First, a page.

In response to strong criticism from Senate Majority Leader Harry ReidHarry ReidThe Memo: Trump pulls off a stone-cold stunner The Memo: Ending DACA a risky move for Trump Manchin pressed from both sides in reelection fight MORE’s office, Sen. Marco RubioMarco Antonio RubioOvernight Defense: Senate passes 0B defense bill | 3,000 US troops heading to Afghanistan | Two more Navy officials fired over ship collisions Senate passes 0B defense bill Trump bets base will stick with him on immigration MORE (R-Fla.) defended his proposal to authorize President Obama to take action to remove Libyan dictator Moammar Gadhafi from power.

In a letter to Reid, Rubio argued that the only way to protect Americans was to depose Gadhafi.

"The reality is that the U.S. has attacked a brutal dictator with a long history of brazen support for terrorism against Americans," Rubio wrote Thursday night. "We have attacked someone who less than a decade ago was on the verge of acquiring nuclear weapons. If he survives this international effort against him and remains in power, he will be emboldened and angry, and he will once again act against America’s interests."

The back and forth between Rubio and Reid comes a day after Rubio sent a letter to the Senate majority and minority leaders proposing the Senate pass a bipartisan resolution authorizing the president to remove Gadhafi from power.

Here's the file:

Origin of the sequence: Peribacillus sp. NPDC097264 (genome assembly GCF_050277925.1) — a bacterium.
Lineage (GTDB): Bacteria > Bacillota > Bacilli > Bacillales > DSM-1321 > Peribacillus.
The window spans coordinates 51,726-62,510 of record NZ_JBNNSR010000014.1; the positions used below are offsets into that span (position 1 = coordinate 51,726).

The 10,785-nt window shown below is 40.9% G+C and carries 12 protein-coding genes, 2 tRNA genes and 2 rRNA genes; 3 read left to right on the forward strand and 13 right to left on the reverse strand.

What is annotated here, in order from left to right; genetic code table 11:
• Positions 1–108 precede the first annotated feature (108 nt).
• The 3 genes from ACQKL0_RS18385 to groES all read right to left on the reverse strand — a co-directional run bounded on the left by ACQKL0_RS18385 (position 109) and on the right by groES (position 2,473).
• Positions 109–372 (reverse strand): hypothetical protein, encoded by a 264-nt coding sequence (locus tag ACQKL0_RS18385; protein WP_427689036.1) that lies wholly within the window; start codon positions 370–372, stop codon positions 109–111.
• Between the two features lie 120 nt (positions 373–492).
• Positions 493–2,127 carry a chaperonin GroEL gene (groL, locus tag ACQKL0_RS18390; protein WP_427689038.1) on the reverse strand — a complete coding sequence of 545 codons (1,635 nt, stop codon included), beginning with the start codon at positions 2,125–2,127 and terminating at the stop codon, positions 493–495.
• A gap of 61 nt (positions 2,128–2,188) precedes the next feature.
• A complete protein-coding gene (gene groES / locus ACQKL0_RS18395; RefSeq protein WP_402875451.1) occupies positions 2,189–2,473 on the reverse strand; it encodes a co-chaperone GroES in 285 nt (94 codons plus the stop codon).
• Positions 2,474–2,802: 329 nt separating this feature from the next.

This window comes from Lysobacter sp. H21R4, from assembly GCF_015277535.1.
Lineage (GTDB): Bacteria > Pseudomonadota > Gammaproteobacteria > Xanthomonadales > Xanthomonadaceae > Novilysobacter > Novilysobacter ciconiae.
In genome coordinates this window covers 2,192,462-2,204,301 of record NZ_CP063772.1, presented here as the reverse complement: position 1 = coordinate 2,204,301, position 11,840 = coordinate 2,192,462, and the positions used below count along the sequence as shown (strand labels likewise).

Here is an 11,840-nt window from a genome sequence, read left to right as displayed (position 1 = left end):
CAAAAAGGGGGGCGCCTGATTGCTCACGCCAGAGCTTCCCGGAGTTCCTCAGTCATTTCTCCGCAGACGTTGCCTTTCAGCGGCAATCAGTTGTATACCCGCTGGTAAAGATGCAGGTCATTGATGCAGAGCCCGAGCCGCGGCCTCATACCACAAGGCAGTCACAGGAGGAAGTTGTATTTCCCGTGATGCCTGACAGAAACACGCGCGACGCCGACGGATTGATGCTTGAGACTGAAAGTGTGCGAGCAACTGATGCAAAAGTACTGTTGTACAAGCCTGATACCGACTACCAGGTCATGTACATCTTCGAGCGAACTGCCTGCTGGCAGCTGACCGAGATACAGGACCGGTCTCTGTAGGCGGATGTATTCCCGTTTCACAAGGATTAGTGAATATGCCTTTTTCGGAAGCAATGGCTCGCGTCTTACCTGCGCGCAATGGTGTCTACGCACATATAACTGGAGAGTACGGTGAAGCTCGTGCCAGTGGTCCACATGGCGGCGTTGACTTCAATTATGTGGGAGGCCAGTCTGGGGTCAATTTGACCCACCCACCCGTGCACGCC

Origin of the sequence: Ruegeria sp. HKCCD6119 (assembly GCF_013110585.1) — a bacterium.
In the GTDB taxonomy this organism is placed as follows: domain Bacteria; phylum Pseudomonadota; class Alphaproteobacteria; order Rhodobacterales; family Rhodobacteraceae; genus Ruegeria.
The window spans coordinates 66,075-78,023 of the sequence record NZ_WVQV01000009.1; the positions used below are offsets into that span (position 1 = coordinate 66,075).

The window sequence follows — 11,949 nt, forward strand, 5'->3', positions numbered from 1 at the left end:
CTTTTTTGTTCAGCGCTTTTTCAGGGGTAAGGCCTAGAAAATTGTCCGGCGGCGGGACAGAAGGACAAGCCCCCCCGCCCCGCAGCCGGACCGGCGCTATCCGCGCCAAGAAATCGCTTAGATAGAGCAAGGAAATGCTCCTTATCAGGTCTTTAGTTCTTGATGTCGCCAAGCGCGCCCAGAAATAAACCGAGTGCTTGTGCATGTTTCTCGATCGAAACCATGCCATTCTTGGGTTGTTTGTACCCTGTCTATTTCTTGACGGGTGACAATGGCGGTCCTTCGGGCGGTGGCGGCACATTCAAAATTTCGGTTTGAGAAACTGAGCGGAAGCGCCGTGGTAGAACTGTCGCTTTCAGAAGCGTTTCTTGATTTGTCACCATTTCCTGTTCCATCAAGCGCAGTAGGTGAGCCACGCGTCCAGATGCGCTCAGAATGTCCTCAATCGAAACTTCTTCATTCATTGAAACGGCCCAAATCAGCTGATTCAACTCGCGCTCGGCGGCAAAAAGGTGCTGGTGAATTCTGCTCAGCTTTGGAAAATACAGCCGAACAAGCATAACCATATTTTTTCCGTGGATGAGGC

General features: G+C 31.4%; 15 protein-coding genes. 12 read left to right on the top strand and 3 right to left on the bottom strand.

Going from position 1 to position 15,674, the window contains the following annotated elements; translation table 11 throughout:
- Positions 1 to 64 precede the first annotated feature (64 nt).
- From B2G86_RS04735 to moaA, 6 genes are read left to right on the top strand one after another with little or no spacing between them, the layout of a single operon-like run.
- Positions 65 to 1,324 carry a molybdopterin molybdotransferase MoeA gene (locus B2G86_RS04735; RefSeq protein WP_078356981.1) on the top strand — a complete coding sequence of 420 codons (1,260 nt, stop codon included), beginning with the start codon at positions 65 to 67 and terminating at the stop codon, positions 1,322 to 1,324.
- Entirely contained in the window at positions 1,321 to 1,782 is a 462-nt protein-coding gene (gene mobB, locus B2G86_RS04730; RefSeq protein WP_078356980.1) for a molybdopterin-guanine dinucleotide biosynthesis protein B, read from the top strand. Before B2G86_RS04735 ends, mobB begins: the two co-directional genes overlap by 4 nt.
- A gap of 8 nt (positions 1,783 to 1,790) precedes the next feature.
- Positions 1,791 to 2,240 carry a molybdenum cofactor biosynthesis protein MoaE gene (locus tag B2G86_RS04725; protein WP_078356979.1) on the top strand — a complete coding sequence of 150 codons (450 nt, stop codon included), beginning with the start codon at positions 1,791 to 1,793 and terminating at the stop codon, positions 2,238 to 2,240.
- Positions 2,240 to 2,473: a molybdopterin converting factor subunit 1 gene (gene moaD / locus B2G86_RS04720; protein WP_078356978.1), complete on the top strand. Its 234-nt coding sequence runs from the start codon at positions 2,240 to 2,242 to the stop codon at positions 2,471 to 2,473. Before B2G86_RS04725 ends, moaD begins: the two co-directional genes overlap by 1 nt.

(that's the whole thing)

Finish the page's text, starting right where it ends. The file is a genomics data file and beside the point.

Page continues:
Earlier Thursday, Reid spokesman Jon Summers said that Rubio's proposal was "oblivious" and would prove costly both economically and in terms of American lives.

Currently the U.S. and NATO are enforcing a United Nations Security Council-mandated no-fly zone resolution over Libya and have been attacking Libyan military targets loyal to Gadhafi.

The stated mission of the U.S. has been to protect Libyan civilians from Gadhafi military forces but not to attack Gadhafi directly. Obama has said the goal is to give Libyan rebels the opportunity to gain enough strength to oust Gadhafi themselves. Still, Obama and other American officials have called for Gadhafi to step down from power.

On Wednesday, media outlets reported that Obama had authorized covert CIA missions to aid to Libyan rebels. In response, administration officials reiterated that it was not directly supporting Libyan rebel forces and had no American military forces on the ground in Libya.

Read Rubio's letter below:

3.31.11 Rubio Letter to Reid (Libya)